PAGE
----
SALISBURY, N.C. -- Sister companies Hannaford Bros. and Food Lion are working on improving their internal data quality and workflow processes to better position themselves for data-based initiatives.
The projects, being conducted with Infosys Technologies, Fremont, Calif., are ongoing at the chains, which are divisions of Delhaize USA here.
By upgrading data integrity and automating workflow processes, the chains are positioning themselves for participation in new industry initiatives, such as global data synchronization and RFID (radio frequency identification). The importance of data quality was underscored by chains like Wal-Mart and Royal Ahold at the U Connect conference held by the Uniform Code Council, Lawrenceville, N.J., in late May.
Each chain is creating comprehensive master item databases to provide all interfacing systems with "a single version of the truth," according to Infosys.
It has been estimated that 30% of food retailers' item data contains errors. Error rates in invoicing are considered as high as 60% to 80%, the result of manual keyboarding errors and manufacturers modifying retailers' purchase orders.
"One of the driving forces for data integrity reform is getting a clean invoice," stated William Homa, chief information officer and senior vice president of IT, Hannaford Bros., Scarborough, Maine. "It is the biggest issue in data quality that retailers have."
When Hannaford sets up purchase orders correctly with accurate costs and specifications, "that will go a long way to ensuring clean invoices, which is a huge advantage to everyone," he added.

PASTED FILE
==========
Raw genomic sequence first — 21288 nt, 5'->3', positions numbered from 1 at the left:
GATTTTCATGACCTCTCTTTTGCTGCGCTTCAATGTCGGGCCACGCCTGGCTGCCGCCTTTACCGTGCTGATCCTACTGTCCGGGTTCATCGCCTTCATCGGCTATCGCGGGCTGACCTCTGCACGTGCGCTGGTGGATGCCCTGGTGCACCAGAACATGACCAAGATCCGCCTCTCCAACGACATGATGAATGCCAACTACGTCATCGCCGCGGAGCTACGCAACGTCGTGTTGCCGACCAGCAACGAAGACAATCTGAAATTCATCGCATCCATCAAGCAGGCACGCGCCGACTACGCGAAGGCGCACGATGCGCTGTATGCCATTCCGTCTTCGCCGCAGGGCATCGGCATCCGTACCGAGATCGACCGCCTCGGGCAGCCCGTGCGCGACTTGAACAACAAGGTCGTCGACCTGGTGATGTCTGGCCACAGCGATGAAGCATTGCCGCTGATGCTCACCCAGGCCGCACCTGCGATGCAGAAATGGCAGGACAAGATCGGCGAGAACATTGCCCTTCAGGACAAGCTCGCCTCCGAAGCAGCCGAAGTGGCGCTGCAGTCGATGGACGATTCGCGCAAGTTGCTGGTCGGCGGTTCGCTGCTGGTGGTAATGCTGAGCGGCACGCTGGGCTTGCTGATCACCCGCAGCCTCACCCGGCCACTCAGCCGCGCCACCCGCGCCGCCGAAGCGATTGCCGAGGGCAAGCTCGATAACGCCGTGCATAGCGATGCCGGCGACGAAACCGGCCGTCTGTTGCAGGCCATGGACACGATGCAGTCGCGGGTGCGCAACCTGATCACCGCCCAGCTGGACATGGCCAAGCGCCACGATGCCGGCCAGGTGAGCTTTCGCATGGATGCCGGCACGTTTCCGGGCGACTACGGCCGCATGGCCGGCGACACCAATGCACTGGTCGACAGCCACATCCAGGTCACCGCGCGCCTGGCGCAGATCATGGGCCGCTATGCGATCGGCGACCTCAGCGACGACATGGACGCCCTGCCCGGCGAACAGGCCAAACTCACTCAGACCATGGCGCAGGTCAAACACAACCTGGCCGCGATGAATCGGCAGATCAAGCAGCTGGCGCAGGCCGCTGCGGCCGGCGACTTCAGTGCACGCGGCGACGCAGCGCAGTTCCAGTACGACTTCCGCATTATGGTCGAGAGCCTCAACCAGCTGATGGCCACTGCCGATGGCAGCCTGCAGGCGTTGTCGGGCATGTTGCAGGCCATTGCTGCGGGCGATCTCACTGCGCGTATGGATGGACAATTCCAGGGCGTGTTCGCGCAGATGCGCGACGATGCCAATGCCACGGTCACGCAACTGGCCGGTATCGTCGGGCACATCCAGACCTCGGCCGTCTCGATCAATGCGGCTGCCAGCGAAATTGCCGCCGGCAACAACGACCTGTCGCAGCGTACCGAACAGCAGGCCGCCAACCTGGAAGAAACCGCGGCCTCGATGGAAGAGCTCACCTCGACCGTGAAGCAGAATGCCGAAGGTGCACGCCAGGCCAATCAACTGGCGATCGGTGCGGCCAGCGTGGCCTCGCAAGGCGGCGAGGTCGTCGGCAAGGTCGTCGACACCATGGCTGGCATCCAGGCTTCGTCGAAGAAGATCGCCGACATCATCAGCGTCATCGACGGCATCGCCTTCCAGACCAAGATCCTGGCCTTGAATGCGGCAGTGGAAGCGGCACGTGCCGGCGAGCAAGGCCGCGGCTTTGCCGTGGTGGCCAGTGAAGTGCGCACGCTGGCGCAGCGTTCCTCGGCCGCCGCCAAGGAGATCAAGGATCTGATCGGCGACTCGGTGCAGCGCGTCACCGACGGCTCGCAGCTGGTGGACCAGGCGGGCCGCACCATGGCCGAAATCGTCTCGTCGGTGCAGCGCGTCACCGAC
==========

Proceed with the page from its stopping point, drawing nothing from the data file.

"The [Infosys] solution has created a strong foundation to drive our growth initiatives," said Homa, noting that clean data mirroring vendors' item data are necessary for an RFID pilot Hannaford is planning for next year, as well as data synchronization.
Currently, Hannaford provides a vendor portal on its Web site, where a supplier is walked through the process of entering the 200 pieces of information needed to set up a new product -- a useful option for small vendors lacking the resources to use UCCnet. "A local farmer who wants to sell us corn can set up his information. All he needs is access to the Internet," said Homa.
Meanwhile, Food Lion is trying to correct data issues resulting from the implementation over the years of supply chain system enhancements and packages. "This created an environment where redundant databases existed," said Janice Challis, director of technology architecture and services for Food Lion here. "Integrity issues arose because these databases were never engineered to work together."
The chains, with Infosys, are also streamlining workflow processes based on requirements of the departments that handle data. Hannaford has spent three years rationalizing its workflow, and is presently completing workflow definitions.
"When you bring in a new item, it touches every department in the company, involving dozens of automated and manual systems," said Homa, adding that Hannaford has tried to "make sure every merchandise group will handle items the same way."
A Web-based tool at Hannaford speeds up workflow by making issues easily visible and prompting actions, noted Homa. Users are alerted to tasks they need to address, approve, add information to, and pass on to the next department. Exception reporting flags critical issues; a planogram manager, for example, might be alerted to the introduction of a new outsized package. An escalation function bumps incomplete or unresolved tasks along the workflow chain.
"Having a workflow solution that aligns with the business process and facilitates the item lifecycle process is very powerful," said Challis. "It has great potential to streamline and speed item data maintenance, and speed new item introductions to the shelf."